Ever since my TEFL course, it’s always struck me that even a few moments with the students or teacher saying “7 C” and “9B” is completely wasted, and that a page of a notebook that says those kinds of things is a sure sign of something that has been ticked off and dismissed in students’ minds and will never be remembered.
Even if it takes a bit longer, it’s much better for students to say the words that they are matching up, the sentence that they are filling the gap in, etc etc, both when working in pairs and when checking answers as a class. Ditto with the teacher checking answers with exchanges like “Right, and the next one. ‘Am I allowed to dot dot dot’. ‘Is it okay to dot dot dot’. Etc. Which one on the next page does that match up with? That’s right. ‘Do I have your permission to dot dot dot.’ Etc.”
That will inevitably lead to more misunderstandings and the need for things to be repeated, but that means more genuine classroom communication and is therefore a good thing. On top of that, students will say and hear the language more and so hopefully remember is better, and depending on your policy on drilling this might be their only chance to hear the teacher saying the things on the worksheet and have their own pronunciation corrected.
Or so says the man who wrote the worksheets anyway, but perhaps I’m not the best person to judge…
One copy of most of the worksheets below per student
Cut up copies of some of the worksheets below, sometimes one per class but usually one set per group.
One dice by group.
At least one of each type of IELTS Academic Writing Part One task (line graph, table, pie chart, bar chart, map and flow chart) per group
One full reading paper per student, preferably with answer key
One full listening paper per student, preferably with answer key and transcript
Lesson plan with link to materials
- IELTS dice game and question brainstorming, ending with exam-style practice with exam script on the last page – 25 minutes
- Move onto Speaking Part Two exam-style practice with one of the tasks from the worksheets below – 10 minutes
- Analyse and write IELTS Speaking Part Two tasks - just the analysing bit, or could write a task about nature to tie in with the stage below – 15 minutes
- Optional – Brainstorming useful phrases for Speaking Part Two - probably better to do as a class on the board to save time – 10 minutes if done like that
- IELTS Speaking Part Two on nature – 10 minutes
- IELTS Speaking Part Three typical questions and answers (also starting with questions about nature) – 10 to 30 minutes, depending on what stages you do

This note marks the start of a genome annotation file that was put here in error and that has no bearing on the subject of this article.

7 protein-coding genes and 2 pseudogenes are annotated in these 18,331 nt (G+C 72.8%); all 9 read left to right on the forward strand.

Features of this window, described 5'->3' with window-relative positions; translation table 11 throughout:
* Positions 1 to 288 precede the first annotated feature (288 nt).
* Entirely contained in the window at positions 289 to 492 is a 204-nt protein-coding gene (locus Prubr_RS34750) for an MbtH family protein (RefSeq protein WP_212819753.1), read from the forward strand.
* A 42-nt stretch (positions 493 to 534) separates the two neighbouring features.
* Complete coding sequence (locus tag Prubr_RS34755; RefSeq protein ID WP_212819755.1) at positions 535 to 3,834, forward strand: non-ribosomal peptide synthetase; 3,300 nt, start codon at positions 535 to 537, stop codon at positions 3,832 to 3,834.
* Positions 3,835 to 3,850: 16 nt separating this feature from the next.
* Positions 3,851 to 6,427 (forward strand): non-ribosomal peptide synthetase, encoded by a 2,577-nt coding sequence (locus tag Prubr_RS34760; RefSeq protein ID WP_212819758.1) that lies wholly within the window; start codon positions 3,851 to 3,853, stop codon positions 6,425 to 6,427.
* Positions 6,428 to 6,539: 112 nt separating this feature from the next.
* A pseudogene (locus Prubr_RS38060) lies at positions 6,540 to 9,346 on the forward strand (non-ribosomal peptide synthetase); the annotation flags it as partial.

- Finish that stage by running through possible answers to the difficult questions such as “How important…?”, ending with the one about changes, then brainstorm language for different trends by drawing basic lines on the board – 20 minutes
- Optional: IELTS nature vocabulary trends – just describing and agreeing/ disagreeing, no time for guessing game – 10 minutes
- Plan then describe an Academic Writing Part One line graph task from an exam practice book like this one – 10 minutes
- Optional – A selection of language from Trends and comparing/ contrasting and/ or The language of trends the same or different, stressing the comparing and contrasting parts – 25 minutes
- Similarities and differences between IELTS Academic Writing Part One tasks – 20 minutes
- Different IELTS Academic Writing Part Two tasks, introductions and lesson plans - just the first worksheet – 15 minutes
- IELTS Academic Writing Part Two tips and useful phrases – 15- 20 minutes
- IELTS Listening tactics discussion and tips/ Brainstorming language for IELTS Listening/ IELTS Listening tips and useful phrases – 20 to 30 minutes
- IELTS Reading tactics discussion and tips – 15 minutes
- Optional: IELTS Reading Lesson 1 (exam tips and practice of typical question types, with an IELTS Reading about IELTS Reading) – 25 minutes
All adds up to between three hours ten minutes and four and a half hours, probably (hopefully!) quicker in a one-to one class like the one I will be teaching it with tomorrow…
Loads more IELTS material, including a whole page on first lessons, here.
In one of the schools I work for the computers in the classroom make a strange bing-bong noise when the screensaver starts, one which sounds a lot like the sound that a wrong answer gets in a quiz show. It’s usually just annoying, but this week my computer learned perfect comic timing, going “Bing bong” just after I’d given a somewhat controversial answer when checking statements about IELTS Listening. My completely natural reactioj was to turn to the interactive whiteboard and tell the computer “No, honestly, I swear it’s true!”
As I said to my students after we’d all had our little giggle – Welcome to the future of teaching, it’s only a matter of time till it really happens…